Christians and Muslims have co-existed in Kolojonggo since the first conversion to Christianity in the early 20th century. Until recently, the significance of religious difference between Muslims and Christians did not go beyond the religious domain. Villagers of one religion gathered on religious occasions but this grouping did not extend into non-religious life. In some cases, Christians were even included in the religious activities of Muslims and vice versa, as the exchange of foods and visits in the fasting month and at Christmas showed. As Islamic reform has accelerated, this situation has gradually changed. A clear line has been drawn dividing the umat Islam from the umat Christian, and villagers' consciousness of each others' religious difference has grown. This consciousness has been paralleled by the formation of the idea of 'in-group' and 'out-group' and, the exclusiveness of this concept has begun to extend into non-religious domains. It is now an important matter whether Muslims should make friends with Christians, may marry Christians, should choose a Christian in a election and should help Christians or not.

The clear awareness of religious difference has created tensions and friction between Muslims and Christians. Until now, these strained relations have not led to open conflict. Even verbal discord is seldom heard in public places where Muslims and Christians gather together. The maintenance of harmony in public life has been possible due to the effectiveness of the government's policy of imposing the ideology of Pancasila on public life and the pervading social norm emphasising harmony (rukun) in public. This does not mean, however, that the same attitude prevails within the 'in-group'. On the contrary, the reformist Muslims have been quick to point out offensive and provocative behaviour by Christians which jeopardises harmony between followers of different religions and they have tried to attack Christianity.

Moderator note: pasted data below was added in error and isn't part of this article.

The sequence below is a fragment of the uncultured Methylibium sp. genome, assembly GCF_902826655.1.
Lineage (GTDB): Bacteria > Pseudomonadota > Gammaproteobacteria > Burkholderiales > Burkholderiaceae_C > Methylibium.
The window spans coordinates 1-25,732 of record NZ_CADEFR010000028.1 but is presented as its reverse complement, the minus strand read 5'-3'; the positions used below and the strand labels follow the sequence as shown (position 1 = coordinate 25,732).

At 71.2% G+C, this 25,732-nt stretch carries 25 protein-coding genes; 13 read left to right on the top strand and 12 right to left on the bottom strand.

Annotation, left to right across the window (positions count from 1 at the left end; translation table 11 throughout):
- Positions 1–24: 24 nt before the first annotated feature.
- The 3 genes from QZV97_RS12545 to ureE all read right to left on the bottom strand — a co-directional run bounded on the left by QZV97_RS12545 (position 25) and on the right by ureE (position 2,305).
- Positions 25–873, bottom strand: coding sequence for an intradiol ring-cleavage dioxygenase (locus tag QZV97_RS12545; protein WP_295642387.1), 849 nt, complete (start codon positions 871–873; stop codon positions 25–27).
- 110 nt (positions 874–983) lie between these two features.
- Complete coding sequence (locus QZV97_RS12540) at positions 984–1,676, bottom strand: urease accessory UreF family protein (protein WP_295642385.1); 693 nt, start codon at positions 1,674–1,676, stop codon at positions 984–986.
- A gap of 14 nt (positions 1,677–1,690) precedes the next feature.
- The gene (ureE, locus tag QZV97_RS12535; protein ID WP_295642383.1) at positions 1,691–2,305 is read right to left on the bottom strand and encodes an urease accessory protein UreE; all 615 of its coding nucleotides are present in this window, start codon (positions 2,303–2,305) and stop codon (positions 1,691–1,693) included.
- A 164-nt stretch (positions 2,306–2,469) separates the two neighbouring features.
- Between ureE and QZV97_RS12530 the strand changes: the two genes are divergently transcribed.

One of the issues of most concern to the reformist Muslims is the conversion of Muslims to Christianity. As a way of challenging this, Muslims wage an ideological war against Christians. In this ideological war, the main weapons they employ are Pancasila and the concept of akal. The concept of Pancasila, which is interpreted as not permitting any missionary activities among those who already confess a religion, is employed to highlight the unfair tactics used by the Christian mission. The concept of akal is used to show the logical absurdity of Christian theology, the truthfulness of Islam and the ideological dominance of Islam over Christianity.

The purpose of this chapter has been to examine the changing nature of the relations between Muslims and Christians in Kolojonggo. Apart from giving a better understanding of this relationship, the discussion has also provided a chance to look at the impact of the presence of Christians on the on-going process of Islamic development in Kolojonggo. As was indicated in Chapter III, Islamic development has opened a door for Muslim villagers to have intense contact with the scriptural tradition of Islam. The increasing religious knowledge, on the one hand, and the numerical increase of Muslims who make every effort to observe religious prohibitions and commands, on the other hand, have brought a diversification of the meaning of 'Muslim-ness'. At least to a certain segment of Muslims, especially those referred to as reformist villagers, the simple act of reciting sahadat Islam, once thought to be a sufficient condition of 'Muslim-ness', can no longer be regarded as a criterion to make someone a Muslim. They see it as merely the starting point. The differentiation made through this concept of 'Muslim-ness' has been recognised by the reformist Muslims, so that the term, 'Islam KTP', is used, even if not openly, to designate those Muslims who do not carry out their religious duties and who do not participate in Islamic activities.

The trend of the reformist villagers to divide the Muslim population into two, however, has not been fully developed [17] and an inclusive attitude is still retained by them vis-à-vis villagers belonging to 'Islam KTP'. One of the most important factors in maintaining this inclusive attitude is the presence of Christians and their threats to the umat Muslim. This makes it urgent for the boundary of the umat Islam to be drawn to embrace all Muslims, impeding the process of differentiation amongst Muslims in conceptual and in social forms. As a result, the umat Islam is still defined in its most inclusive form, namely, as including anyone who is not a Christian, irrespective of his or her religiosity.